You may want to try instantly, or you may never want to try again

When I asked recently on Instagram about how long it takes periods to return after miscarriage, I was surprised by how many women didn’t really know, because they had become pregnant again before having one. Obviously for lots of families trying again is something they are ready to do straight away. Trying again brings a lot of comfort I think, being pregnant again as soon as possible brings some much needed joy and for those who are so desperate for a little baby to love, I totally understand trying again.

To me though the thought of trying again brings a lot of worry, stress, fear, anxiety, and upset. Although we didn’t struggle to conceive the first time around I really worry that it may be different next time. I worry that months of negative tests and unwanted periods will take their toll on me, and I feel like right now my heart has taken enough. And, although the fog is starting to lift, I still don’t feel quite right, so I think that even a positive pregnancy right now wouldn’t fill me all the happiness and joy that it should.

It is a little like my innocence has been taken, the ridiculous notion I had that it will never happen to me is gone, my naive bubble has well and truly been burst. I’m not sure I could bring myself to dream of another pregnancy, of another baby, of another birth, because now I know how easily it could all become another nightmare. Recurrent loss is something that truly terrifies me now that I have experienced loss once, and I do almost feel scared to even consider trying again.

It will be okay

I don’t really know about this one, but I’m writing it in the hope that it comes true one day. Eight weeks on and it doesn’t really feel okay. Eight weeks on and I’m still angry, confused and upset. I want answers. I want our baby. I want to be growing a bump and wearing maternity jeans. I want to go to midwife appointments, and struggle to get off the couch because my bump is too big. I want to not be able to see my toes, I even want to feel exhausted and bloated and fed up. I want to forget the heart ache, forget the misery, forget the traumatic experience we’ve been through.

I know I won’t forget, but I do think that one day we will be ready to try again and I hope that I do get to do all of those things. I think that one day we will look back on this as an incredibly sad period of our lives, but a period that we survived together. Something that nearly broke us, but actually made us stronger. Something I wish no one ever had to experience, but unfortunately something that we have. Something that will lead us to the path we are meant to be on, and something that has taught us many, many things along the way.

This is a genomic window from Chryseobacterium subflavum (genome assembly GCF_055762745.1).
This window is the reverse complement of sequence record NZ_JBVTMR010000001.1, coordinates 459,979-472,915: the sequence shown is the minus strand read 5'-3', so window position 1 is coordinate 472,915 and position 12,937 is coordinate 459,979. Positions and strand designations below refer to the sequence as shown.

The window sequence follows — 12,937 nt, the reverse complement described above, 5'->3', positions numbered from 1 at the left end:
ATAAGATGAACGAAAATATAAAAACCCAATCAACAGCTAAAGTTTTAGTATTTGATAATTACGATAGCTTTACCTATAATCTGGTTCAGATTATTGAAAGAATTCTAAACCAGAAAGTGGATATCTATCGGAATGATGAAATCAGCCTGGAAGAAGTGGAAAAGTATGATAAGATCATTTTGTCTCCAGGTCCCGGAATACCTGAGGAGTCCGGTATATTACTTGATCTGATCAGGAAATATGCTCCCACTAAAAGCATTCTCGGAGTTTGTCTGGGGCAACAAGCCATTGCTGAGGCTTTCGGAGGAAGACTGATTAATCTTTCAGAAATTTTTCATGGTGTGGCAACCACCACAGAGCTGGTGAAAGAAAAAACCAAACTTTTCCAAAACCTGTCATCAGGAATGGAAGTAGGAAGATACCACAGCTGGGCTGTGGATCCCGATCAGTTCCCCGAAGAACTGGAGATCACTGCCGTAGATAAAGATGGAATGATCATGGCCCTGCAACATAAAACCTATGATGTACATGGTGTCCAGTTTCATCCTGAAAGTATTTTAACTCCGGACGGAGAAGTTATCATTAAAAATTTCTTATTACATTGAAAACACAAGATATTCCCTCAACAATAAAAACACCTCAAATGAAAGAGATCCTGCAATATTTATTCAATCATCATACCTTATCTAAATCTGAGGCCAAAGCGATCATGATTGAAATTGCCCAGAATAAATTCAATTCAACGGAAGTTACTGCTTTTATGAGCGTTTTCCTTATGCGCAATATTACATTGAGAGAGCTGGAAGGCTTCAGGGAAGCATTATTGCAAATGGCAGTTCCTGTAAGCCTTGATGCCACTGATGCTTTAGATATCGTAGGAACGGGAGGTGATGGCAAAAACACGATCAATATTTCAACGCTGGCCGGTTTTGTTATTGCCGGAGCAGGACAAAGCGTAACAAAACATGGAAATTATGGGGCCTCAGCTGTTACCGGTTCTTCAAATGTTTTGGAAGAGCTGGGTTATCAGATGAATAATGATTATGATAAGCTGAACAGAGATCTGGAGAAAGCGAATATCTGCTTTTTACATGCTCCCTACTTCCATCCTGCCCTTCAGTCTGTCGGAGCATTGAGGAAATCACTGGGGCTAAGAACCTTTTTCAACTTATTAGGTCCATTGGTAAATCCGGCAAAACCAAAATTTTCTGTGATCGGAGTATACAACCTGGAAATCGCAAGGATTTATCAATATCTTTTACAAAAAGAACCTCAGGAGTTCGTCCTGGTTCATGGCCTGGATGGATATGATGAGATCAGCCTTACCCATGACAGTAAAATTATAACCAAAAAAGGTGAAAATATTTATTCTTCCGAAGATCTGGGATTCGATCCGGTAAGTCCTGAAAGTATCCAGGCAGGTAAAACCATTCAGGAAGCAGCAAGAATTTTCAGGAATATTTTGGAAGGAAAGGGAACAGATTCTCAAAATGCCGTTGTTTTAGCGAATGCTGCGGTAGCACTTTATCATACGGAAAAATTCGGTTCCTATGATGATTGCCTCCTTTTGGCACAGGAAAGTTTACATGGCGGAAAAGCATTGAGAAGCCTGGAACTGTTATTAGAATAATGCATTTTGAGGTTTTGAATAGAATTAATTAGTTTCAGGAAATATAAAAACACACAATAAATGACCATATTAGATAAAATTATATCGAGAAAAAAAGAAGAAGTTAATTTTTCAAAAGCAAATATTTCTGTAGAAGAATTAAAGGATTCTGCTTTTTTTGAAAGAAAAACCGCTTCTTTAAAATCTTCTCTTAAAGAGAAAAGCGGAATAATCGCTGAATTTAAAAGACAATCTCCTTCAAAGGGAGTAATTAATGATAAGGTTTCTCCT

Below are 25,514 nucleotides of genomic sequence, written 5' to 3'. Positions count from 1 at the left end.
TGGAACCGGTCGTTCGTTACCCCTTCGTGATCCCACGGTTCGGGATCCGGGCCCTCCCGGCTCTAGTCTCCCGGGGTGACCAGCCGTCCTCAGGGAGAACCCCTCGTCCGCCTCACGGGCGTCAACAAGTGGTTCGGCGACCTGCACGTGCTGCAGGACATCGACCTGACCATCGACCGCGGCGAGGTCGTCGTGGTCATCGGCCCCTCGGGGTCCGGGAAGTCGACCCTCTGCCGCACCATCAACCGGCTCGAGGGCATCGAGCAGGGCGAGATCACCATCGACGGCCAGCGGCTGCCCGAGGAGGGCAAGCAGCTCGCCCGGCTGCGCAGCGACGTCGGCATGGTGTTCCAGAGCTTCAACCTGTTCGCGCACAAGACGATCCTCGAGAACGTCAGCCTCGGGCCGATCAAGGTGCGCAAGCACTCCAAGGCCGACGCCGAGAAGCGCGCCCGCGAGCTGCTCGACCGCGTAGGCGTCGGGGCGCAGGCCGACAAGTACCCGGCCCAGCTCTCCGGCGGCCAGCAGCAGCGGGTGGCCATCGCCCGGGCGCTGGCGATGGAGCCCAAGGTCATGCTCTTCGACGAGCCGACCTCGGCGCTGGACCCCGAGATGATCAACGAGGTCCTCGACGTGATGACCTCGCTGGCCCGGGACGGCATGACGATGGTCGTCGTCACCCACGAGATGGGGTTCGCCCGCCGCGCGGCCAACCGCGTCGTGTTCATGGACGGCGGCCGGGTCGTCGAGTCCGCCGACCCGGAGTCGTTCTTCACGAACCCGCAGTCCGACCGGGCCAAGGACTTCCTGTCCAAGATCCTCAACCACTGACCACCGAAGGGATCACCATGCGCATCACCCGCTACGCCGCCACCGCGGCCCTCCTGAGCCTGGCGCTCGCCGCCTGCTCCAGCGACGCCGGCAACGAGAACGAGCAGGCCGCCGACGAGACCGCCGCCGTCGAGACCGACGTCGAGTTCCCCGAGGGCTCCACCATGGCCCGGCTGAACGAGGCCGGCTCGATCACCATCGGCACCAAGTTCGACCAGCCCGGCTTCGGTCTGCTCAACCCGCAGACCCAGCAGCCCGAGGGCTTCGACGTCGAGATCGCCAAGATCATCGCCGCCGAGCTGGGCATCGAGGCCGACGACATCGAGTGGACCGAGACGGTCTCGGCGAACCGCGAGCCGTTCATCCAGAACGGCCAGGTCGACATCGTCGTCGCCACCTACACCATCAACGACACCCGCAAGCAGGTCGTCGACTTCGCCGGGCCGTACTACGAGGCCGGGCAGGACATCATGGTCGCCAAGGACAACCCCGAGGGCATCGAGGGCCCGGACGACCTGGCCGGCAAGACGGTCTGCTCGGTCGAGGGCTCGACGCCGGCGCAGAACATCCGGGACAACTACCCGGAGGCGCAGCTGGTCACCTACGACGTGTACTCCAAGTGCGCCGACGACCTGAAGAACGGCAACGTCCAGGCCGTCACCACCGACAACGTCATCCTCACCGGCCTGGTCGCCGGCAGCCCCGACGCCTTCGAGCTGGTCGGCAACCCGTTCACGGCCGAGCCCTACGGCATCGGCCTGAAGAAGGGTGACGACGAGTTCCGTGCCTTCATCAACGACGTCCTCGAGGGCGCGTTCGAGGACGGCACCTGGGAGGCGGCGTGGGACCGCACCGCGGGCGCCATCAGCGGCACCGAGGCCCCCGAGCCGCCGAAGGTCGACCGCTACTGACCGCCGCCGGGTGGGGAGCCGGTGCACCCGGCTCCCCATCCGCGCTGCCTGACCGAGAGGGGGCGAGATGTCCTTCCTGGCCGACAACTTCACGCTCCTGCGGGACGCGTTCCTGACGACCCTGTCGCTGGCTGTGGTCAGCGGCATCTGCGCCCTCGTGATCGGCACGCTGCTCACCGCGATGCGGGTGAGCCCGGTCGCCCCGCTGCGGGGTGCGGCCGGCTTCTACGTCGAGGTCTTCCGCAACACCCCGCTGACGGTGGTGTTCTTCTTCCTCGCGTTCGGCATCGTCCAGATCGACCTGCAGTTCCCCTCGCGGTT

1. 9th April 2018 / 7:41 am

    Great post Lauren. You’re right, people don’t talk about the details. I was really surprised by how much I bled too. My miscarriage was incomplete so I had to go into hospital to have medication, which didn’t work. Eventually they had to ‘manually remove’ the last of the tissue from my cervix while I was awake. We had taken 2 years to conceive James so I was worried that baby might have been our little miracle and we’d be trying for another few years. But I got pregnant just 3 months later! I do wonder who that baby would have been but I also know without him/her we would never have met Amalia so I’m thankful for that.

  2. 17th April 2018 / 11:21 am

    Huge Hugs. I was one of the people who got pregnant again quickly. My mc was aslo missed, but never came naturally. The scan showed the heart had stopped but 3 weeks later, there were no physical signs at all. I had to go into hospital, right in the maternity ward of all places, to have it medically managed – while listening to new babies cry. I think the waiting was the worse bit though. It was pretty much 5 weeks from finding out before it was over – five weeks of having a baby I knew had not surivived inside me. I had a complete breakdown (this was a few years before I started my blog). I was signed off work for 6 months, though I was very stressed before the miscarriage too. I think, because I am also likely autistic, it affected my executive functioning very badly too. I was unable to make the most simple of decisions. I was like a child, could not cope with basic adulting. Getting pregnant again did lift some of the despair, but it did not help with feeling like I could not cope with anything. BUT, by the time Littlest came along, just under a year later, I was ok again and I took absolute joy in her arrival. I know it is not much comfort while you are feeling like this, but I know you will have that too, if that is what you want. And you will feel ok again. xxx

    • 23rd April 2018 / 11:43 am

      Thank you for sharing Danielle. Breaks my heart that so many of us have experienced this, but it is nice to know these feelings are somewhat ‘normal’ after experiencing this kind of trauma. The waiting was definitely the worst for me too, even though it was only a week it felt like a lifetime. Then once it finally started it was far more traumatic than I had expected, I was just lucky enough to have a private room but still had all the beautiful pregnant ladies walking passed to go to the delivery suite. Really really tough xx